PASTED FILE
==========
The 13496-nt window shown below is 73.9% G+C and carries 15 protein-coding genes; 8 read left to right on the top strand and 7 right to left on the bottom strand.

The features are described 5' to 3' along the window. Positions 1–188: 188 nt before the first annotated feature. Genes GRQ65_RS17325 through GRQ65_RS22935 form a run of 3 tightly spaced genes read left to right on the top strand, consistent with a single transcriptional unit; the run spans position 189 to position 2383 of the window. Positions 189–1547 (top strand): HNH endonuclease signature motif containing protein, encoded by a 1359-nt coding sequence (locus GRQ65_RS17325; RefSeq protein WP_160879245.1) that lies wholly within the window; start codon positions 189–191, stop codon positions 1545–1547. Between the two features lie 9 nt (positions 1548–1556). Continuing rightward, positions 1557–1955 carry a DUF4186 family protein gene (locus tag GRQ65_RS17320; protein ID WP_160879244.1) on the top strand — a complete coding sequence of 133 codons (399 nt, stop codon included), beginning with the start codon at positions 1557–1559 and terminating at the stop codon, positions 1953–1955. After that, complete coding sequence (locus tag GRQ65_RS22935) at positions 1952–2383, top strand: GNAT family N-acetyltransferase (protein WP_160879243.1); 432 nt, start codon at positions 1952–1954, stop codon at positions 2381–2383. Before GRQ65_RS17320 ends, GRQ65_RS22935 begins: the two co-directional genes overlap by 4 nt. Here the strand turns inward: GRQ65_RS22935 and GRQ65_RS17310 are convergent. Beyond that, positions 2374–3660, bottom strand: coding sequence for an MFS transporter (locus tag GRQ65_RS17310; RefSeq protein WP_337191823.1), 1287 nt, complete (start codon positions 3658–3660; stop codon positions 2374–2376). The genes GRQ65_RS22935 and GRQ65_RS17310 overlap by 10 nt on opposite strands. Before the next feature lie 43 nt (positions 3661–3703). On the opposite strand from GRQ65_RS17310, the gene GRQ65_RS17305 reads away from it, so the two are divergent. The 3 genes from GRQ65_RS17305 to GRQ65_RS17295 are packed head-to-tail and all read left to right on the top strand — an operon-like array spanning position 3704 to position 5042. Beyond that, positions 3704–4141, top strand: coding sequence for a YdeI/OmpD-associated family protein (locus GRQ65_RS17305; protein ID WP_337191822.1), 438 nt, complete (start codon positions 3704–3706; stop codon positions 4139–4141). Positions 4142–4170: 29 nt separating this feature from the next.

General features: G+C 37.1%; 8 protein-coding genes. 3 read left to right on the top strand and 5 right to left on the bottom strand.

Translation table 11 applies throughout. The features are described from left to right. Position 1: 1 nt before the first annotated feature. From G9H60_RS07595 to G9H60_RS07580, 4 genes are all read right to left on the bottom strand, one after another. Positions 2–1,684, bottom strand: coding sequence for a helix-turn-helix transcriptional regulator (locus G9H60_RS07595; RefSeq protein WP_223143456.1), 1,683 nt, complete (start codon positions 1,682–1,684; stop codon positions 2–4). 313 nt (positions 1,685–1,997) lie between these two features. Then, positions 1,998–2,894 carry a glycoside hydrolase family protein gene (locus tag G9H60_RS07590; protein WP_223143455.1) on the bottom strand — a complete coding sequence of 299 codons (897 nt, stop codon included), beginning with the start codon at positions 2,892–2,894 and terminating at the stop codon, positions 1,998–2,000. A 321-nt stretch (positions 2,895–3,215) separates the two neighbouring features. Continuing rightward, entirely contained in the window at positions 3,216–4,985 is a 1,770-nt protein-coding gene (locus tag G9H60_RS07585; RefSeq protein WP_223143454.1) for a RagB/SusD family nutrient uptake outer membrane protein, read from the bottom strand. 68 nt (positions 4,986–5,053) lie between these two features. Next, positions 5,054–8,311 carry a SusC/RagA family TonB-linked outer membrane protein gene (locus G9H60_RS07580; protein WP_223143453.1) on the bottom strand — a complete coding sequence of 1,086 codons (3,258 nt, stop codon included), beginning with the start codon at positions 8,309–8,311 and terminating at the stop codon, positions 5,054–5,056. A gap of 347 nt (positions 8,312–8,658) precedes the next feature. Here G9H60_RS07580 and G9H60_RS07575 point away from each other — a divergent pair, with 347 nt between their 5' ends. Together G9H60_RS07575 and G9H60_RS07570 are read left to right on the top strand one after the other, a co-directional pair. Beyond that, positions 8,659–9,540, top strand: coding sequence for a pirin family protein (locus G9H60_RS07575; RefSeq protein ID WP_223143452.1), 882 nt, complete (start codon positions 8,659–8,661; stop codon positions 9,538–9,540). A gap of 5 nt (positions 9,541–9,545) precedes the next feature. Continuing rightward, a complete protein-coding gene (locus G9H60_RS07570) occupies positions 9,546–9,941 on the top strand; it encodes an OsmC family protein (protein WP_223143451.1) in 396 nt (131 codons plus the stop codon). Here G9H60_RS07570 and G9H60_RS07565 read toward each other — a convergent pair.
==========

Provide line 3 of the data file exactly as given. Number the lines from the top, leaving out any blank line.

General features: G+C 37.1%; 8 protein-coding genes. 3 read left to right on the top strand and 5 right to left on the bottom strand.